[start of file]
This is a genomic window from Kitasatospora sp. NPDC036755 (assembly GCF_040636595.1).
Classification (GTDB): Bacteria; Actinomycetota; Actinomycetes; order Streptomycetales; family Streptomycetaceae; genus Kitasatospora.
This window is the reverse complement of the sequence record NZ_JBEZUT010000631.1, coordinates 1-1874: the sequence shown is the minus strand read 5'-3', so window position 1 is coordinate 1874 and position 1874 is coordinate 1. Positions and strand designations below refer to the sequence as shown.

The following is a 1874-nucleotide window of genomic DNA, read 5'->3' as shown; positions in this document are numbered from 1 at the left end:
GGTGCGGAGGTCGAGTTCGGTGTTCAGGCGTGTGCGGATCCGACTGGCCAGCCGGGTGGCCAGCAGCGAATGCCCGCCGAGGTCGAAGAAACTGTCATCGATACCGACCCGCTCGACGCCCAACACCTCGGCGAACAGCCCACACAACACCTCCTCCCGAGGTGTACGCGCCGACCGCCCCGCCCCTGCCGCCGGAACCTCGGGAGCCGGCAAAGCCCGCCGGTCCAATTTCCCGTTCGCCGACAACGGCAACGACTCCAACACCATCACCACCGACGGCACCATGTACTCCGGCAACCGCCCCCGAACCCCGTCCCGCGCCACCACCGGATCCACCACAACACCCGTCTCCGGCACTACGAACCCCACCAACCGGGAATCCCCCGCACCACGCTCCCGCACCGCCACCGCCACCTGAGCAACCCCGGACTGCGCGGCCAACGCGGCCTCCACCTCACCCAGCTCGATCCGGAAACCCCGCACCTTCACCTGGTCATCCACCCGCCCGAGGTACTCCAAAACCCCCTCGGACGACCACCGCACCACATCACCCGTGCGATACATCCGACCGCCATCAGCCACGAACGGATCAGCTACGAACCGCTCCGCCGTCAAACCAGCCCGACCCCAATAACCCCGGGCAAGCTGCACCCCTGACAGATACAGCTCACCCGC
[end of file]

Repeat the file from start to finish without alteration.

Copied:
This is a genomic window from Kitasatospora sp. NPDC036755 (assembly GCF_040636595.1).
Classification (GTDB): Bacteria; Actinomycetota; Actinomycetes; order Streptomycetales; family Streptomycetaceae; genus Kitasatospora.
This window is the reverse complement of the sequence record NZ_JBEZUT010000631.1, coordinates 1-1874: the sequence shown is the minus strand read 5'-3', so window position 1 is coordinate 1874 and position 1874 is coordinate 1. Positions and strand designations below refer to the sequence as shown.

The following is a 1874-nucleotide window of genomic DNA, read 5'->3' as shown; positions in this document are numbered from 1 at the left end:
GGTGCGGAGGTCGAGTTCGGTGTTCAGGCGTGTGCGGATCCGACTGGCCAGCCGGGTGGCCAGCAGCGAATGCCCGCCGAGGTCGAAGAAACTGTCATCGATACCGACCCGCTCGACGCCCAACACCTCGGCGAACAGCCCACACAACACCTCCTCCCGAGGTGTACGCGCCGACCGCCCCGCCCCTGCCGCCGGAACCTCGGGAGCCGGCAAAGCCCGCCGGTCCAATTTCCCGTTCGCCGACAACGGCAACGACTCCAACACCATCACCACCGACGGCACCATGTACTCCGGCAACCGCCCCCGAACCCCGTCCCGCGCCACCACCGGATCCACCACAACACCCGTCTCCGGCACTACGAACCCCACCAACCGGGAATCCCCCGCACCACGCTCCCGCACCGCCACCGCCACCTGAGCAACCCCGGACTGCGCGGCCAACGCGGCCTCCACCTCACCCAGCTCGATCCGGAAACCCCGCACCTTCACCTGGTCATCCACCCGCCCGAGGTACTCCAAAACCCCCTCGGACGACCACCGCACCACATCACCCGTGCGATACATCCGACCGCCATCAGCCACGAACGGATCAGCTACGAACCGCTCCGCCGTCAAACCAGCCCGACCCCAATAACCCCGGGCAAGCTGCACCCCTGACAGATACAGCTCACCCGC